- Books, Literature, and Writing
Dealing or The Berkeley-to-Boston Forty-Brick Lost-Bag Blues by "Michael Douglas" (Hardcover 1971)
"Take the 'High' road with Peter Harkness as he travels the Berkeley-to-Boston trade route for marijuana. Peter takes the money and comes back with tidy packages of little bricks of dope soakd in Coke (to diguise the smell). There's plenty of action and then plenty of hassle when Peter's lady gets busted for holding forty bricks (or eighty pounds) of marijuana. Suddenly, everything becomes very heavy for a formerly straight college student named Peter Harkness." - from the text on the backcover of the paperback edition of 'Dealing' by the mysteriously nome de plume'd author of this unusual novel 'Michael Douglas'. This is actually an pair of brothers writing their first novel together in the late sixties as a team, Michael and Douglas by first names. One of which would soon begin his stock and trade as a novelist that would redefine the American writing, movie, and television industries with his detailed eye for the scientific state-of-the-art world with the everyday working man's 9-to-5 culture interwoven successfully with such famed works as 'The Andromeda Strain', 'The Eaters of Men', 'Jurassic Park', 'Disclosure' , and the televsion series 'ER' to his credit. You probably have guessed by now that the edler brother is none other than modern science fiction's own Michael Crichton.
Here are a few of the humorous remarks made by readers on the Amazon site review list :
"Love this book. It is NOT Crichton's usual, that's for sure. It tells more truth about drug culture in the 60's than most scholarly tomes." - J. Shawn Sullivan, Massachusettes.
"I find myself quoting a line from the book repeatedly. There is a scene where the main character goes to his friends room and the girlfriend wearing only a robe, crosses her legs giving him a long slow shot. "Nothing offered," the character says, "just letting you know it's all there." - Catfish, MS.
"Wow! I didn't know Crichton was such a druggie. I wonder what his mother thinks of this. " - A. Customer, USA. "This book is one of those rare ones that I've reread many times over the years, for its madcap descriptions that capture a period and place that I was on the edge of -- but close enough to smell the authenticity of the writing. Of course, the plot isn't quite real, but just enough to keep you on the edge. Another thing I like about this is that it's so different from Michael Crichton's later work, very fresh and genuine, yet still wise and slightly self-mocking..."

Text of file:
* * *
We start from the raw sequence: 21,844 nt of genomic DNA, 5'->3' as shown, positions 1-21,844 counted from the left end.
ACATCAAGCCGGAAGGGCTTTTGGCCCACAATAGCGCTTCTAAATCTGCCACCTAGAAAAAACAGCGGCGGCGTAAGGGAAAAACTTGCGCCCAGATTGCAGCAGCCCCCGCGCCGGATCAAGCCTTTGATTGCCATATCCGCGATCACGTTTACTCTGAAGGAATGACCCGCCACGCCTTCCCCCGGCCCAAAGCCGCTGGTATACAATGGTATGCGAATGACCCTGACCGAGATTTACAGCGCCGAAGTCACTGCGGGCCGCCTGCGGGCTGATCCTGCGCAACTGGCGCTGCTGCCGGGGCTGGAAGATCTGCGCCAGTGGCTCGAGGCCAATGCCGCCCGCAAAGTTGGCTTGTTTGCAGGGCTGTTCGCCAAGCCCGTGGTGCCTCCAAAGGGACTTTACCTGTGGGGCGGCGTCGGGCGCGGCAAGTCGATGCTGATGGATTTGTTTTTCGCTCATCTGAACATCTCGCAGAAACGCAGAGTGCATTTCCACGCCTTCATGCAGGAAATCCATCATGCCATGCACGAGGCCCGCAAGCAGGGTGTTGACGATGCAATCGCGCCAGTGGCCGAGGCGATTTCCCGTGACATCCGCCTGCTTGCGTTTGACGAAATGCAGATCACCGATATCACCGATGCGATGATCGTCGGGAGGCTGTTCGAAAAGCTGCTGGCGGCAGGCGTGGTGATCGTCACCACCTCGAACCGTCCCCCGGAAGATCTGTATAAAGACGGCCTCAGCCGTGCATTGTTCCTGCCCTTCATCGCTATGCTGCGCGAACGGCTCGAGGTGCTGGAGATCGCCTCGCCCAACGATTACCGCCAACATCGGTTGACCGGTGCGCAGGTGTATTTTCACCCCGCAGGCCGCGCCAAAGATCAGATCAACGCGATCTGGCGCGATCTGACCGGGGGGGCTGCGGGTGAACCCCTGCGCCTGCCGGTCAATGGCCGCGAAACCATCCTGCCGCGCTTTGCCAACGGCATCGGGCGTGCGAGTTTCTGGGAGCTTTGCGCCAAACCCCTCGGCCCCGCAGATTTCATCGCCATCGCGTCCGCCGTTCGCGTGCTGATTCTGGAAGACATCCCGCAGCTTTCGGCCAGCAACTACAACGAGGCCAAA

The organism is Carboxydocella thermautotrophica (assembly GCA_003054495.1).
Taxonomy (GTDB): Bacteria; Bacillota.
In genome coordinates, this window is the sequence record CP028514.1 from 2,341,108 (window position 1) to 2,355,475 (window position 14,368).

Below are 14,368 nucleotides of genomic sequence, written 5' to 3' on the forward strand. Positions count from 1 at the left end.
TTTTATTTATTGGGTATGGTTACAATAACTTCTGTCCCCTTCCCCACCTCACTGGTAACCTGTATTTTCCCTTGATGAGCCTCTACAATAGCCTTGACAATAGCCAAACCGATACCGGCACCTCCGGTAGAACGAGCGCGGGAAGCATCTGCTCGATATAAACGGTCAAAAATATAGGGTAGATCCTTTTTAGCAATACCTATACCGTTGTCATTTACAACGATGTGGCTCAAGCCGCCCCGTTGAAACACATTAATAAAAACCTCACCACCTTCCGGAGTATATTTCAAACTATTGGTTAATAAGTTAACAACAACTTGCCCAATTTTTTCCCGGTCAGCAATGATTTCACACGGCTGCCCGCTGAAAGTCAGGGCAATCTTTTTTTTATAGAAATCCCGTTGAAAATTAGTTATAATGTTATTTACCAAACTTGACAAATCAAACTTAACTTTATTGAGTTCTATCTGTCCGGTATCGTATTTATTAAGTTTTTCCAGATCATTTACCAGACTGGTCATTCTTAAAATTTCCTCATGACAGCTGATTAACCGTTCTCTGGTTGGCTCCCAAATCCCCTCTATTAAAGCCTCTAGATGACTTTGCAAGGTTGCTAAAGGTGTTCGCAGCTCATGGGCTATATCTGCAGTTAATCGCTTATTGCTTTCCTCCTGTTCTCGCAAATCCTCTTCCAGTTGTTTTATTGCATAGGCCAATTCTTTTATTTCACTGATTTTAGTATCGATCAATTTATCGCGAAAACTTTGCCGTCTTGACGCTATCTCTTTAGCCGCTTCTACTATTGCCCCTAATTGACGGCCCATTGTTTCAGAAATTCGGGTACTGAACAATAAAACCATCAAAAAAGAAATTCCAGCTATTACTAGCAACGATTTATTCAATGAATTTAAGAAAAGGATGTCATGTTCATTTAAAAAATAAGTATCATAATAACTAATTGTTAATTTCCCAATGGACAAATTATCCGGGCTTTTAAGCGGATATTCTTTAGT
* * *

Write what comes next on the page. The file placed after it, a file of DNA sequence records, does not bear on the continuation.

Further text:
This is definately a must read for the avid Crichton fans, yet this book has a immortalized itself as it is little known despite it's wide audience subject matter and is now infamous because it is dated with slang and cultural history of the fast burnout of the sixties from the satire of two young adolescent boys who actually were living it...more or less. It is a story full of humor and angst for about as long as the buzz takes to wear off - but the real fun of the book is the nostalgic avenues that it conjures up for us to relive without the politically correct sanctioned revisionist history stamping itself in the writing like a charcoal swastika into the forehead of a future Manson bride.
This is a young writer without shame or inhibition, writing his first out cries onto the blank page, without press releases, retainers, contracts, publishers, fans, editors, publicists, or anything more than a typewritter and a sibling collaborator, white out, and a spare ink ribbon on hand. Pure and uncensored as the first spoken haiku, Michael Crichton today could hardly have known that lengthy career about to lay itself before him from the beginning of the 70s until the closing of the first decade 2K.
So please, give this one a ready sometime. There is a movie version on DVD - which I am not going to recommend as highly, but it is also worth a watching in retrospective. If you are not looking for Cheech and Chong or George Carlin to approach you with the acid tripper story type used in the post flower child era scripts. And although quite humorous in its delivery, Dealing is a quick read with no real message or moral lessons in the end. But almost anyone who has read it, knows that is part of what makes it live on with a legacy, not hippocracy as so many hippie influenced manifestos gone by the wayside, with the fall of the Abbey's, the Leary's, and the Ginsburg's into an empire of second hand smokers gone to rehab assed out, only to dry hump the next two decades with dogmatic doublespeak and political campaigns needy for contributions from the baby boomers. No nukes, no war, no jobs, no money, and no where - the revolution ends with a whimper, utopia cut short by color televsion and methamphetamines.
Michael and Douglas Crichton seem to have missed the fall or the Haight, the Grateful Dead, and Kent State. Yet found the teenage equivalent of temporary earthbound nirvana - selling and smoking marijana for fun and profit. Simple, sensible, and super for a summer job to pad the college fund, and support your girlfriends' habit. Teenage Wasteland in real time...
Sorry for the rant, in short - disco arrives just in time to glitter up all the jive talking junkies and sketch artist tree huggers that would flood the USA with post Woodstock propoganda literature until Y2K was long past.
Be you a head, or a narc, a campus up-and-comer or a hipster chick...remember the first words of the first page from 'Dealing' - "All names , characters, and events in this book are fictional, and any resemblance to real persons is either coincidental or the result of stoned paranoia."